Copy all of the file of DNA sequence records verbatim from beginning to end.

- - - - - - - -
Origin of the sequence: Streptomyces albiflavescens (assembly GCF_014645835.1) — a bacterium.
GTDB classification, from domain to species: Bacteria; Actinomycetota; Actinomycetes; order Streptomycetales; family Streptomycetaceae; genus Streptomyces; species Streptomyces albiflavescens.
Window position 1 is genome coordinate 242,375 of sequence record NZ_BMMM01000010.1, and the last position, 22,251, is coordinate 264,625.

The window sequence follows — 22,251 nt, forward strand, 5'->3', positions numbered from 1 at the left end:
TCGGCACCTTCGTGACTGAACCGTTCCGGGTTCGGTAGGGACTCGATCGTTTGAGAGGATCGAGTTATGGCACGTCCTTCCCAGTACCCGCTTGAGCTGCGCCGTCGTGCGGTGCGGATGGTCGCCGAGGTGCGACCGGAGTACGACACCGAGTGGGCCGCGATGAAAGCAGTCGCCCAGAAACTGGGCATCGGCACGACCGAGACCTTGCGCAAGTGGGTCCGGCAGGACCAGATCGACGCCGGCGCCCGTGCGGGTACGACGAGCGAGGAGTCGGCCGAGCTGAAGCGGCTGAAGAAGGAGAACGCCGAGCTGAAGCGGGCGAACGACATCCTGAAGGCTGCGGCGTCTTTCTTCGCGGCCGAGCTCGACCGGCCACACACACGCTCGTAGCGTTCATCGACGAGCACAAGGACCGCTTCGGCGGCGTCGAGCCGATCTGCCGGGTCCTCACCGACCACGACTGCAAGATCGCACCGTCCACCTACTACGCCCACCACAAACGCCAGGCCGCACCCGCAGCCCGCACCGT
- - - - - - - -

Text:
Origin of the sequence: Streptomyces albiflavescens (assembly GCF_014645835.1) — a bacterium.
GTDB classification, from domain to species: Bacteria; Actinomycetota; Actinomycetes; order Streptomycetales; family Streptomycetaceae; genus Streptomyces; species Streptomyces albiflavescens.
Window position 1 is genome coordinate 242,375 of sequence record NZ_BMMM01000010.1, and the last position, 22,251, is coordinate 264,625.

The window sequence follows — 22,251 nt, forward strand, 5'->3', positions numbered from 1 at the left end:
TCGGCACCTTCGTGACTGAACCGTTCCGGGTTCGGTAGGGACTCGATCGTTTGAGAGGATCGAGTTATGGCACGTCCTTCCCAGTACCCGCTTGAGCTGCGCCGTCGTGCGGTGCGGATGGTCGCCGAGGTGCGACCGGAGTACGACACCGAGTGGGCCGCGATGAAAGCAGTCGCCCAGAAACTGGGCATCGGCACGACCGAGACCTTGCGCAAGTGGGTCCGGCAGGACCAGATCGACGCCGGCGCCCGTGCGGGTACGACGAGCGAGGAGTCGGCCGAGCTGAAGCGGCTGAAGAAGGAGAACGCCGAGCTGAAGCGGGCGAACGACATCCTGAAGGCTGCGGCGTCTTTCTTCGCGGCCGAGCTCGACCGGCCACACACACGCTCGTAGCGTTCATCGACGAGCACAAGGACCGCTTCGGCGGCGTCGAGCCGATCTGCCGGGTCCTCACCGACCACGACTGCAAGATCGCACCGTCCACCTACTACGCCCACCACAAACGCCAGGCCGCACCCGCAGCCCGCACCGT